If you’ve stuck with me today, thank you. Now back to your regularly scheduled programming …
Organized, intentional Onboarding is a crucial piece of a healthy development team, and just in case you thought I was the only one harping about it, Marc Holliday from NetSuite has recently written about 9 Common Onboarding Mistakes.
In reading this article, I love how much Marc emphasizes what he calls the “pre-boarding” phase. I’ve also written about being prepared and welcoming because that first impression is so critical. Whether it’s a new job or a new social group, think about your past experiences entering unfamiliar situations. If you just walked into the room and no one was there to greet you or introduce you or show you around, how did you feel? If the opposites were true, what did that do for you?
There is also a good section on Onboarding in a hybrid workplace – where you have some remote and some on-site employees. Personally I operate entirely in a remote-first mindset because I don’t have an office or employees, and my clients are far-flung around the globe. COVID of course has played a huge role in shifting us towards a more remote workforce, and I often wonder whether that will be more permanent or temporary. There is no shortage of amazing software teams which are 100% remote. Whether you’ve had great success with a remote team or are struggling mightily with one, I’d love to have that conversation with you.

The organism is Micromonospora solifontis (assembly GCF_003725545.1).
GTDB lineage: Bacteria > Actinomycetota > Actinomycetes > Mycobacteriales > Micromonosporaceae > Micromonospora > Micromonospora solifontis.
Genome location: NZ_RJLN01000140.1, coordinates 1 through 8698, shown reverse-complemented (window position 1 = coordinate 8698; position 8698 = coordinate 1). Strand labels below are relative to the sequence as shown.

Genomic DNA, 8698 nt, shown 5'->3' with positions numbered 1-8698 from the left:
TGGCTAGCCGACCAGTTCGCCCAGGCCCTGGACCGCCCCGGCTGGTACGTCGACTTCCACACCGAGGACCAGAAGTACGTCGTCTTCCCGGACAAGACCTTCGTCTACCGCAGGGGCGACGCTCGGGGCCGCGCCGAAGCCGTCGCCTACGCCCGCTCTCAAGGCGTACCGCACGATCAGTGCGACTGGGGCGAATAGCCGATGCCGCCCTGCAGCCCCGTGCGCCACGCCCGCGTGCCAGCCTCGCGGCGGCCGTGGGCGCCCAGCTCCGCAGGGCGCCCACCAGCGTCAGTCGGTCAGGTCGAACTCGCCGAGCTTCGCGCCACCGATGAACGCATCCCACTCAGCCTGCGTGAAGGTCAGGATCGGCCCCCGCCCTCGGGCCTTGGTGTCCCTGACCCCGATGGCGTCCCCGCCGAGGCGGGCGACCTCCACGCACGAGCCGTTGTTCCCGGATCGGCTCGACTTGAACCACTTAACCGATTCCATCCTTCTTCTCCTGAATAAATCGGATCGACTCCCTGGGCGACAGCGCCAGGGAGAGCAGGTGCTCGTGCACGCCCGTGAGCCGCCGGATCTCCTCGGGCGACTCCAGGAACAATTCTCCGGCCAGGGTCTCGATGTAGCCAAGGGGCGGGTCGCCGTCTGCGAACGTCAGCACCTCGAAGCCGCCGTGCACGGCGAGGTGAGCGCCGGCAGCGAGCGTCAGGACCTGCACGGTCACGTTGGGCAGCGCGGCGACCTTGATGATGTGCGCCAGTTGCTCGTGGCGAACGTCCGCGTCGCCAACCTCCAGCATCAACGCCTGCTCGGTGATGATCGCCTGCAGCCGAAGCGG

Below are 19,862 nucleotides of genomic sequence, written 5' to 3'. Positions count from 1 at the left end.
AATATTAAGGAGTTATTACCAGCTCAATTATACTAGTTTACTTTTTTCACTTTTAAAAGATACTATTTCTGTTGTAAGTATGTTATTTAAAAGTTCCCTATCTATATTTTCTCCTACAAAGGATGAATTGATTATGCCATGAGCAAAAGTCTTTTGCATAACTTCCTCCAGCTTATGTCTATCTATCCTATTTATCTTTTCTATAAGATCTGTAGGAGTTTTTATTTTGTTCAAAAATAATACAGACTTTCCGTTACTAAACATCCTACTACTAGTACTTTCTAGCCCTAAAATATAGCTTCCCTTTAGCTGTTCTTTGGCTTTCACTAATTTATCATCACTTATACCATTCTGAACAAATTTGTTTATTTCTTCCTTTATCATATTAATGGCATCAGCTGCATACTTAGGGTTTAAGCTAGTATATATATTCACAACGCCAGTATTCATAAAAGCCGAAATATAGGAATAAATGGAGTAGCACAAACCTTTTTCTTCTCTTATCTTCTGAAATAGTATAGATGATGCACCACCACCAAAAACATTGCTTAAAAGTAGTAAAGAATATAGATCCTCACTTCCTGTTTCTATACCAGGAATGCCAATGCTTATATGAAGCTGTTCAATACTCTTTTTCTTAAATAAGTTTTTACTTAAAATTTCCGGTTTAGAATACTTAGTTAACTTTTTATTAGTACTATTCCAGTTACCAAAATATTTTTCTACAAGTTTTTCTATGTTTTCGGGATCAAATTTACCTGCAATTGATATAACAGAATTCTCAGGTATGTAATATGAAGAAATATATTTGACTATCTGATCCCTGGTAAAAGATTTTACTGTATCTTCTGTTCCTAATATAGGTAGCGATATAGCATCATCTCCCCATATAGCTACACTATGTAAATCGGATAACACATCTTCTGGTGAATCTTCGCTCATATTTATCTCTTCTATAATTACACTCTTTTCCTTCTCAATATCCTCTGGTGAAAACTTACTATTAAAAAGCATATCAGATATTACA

I’m having a hard time disagreeing with anything in the first 7 “mistakes” sections; there is excellent advice in there on the mindset and the framework for successful onboarding. Where I get a little tripped up is in the presentation of Generational differences. The article states as much – and I agree – that generational stereotypes are overblown and not that helpful. An individual’s mindset and personality are shaped on so many other factors aside from the year they were born. Each individual we bring on should be treated as exactly that – a unique individual with their own perspective and goals.
As leaders bringing on a new team member, we should be continually seeking to better understand that person’s story, mindset, and motivations. It’s our job to meet them where they are now and guide them along the path that gets them where they’d most like to go.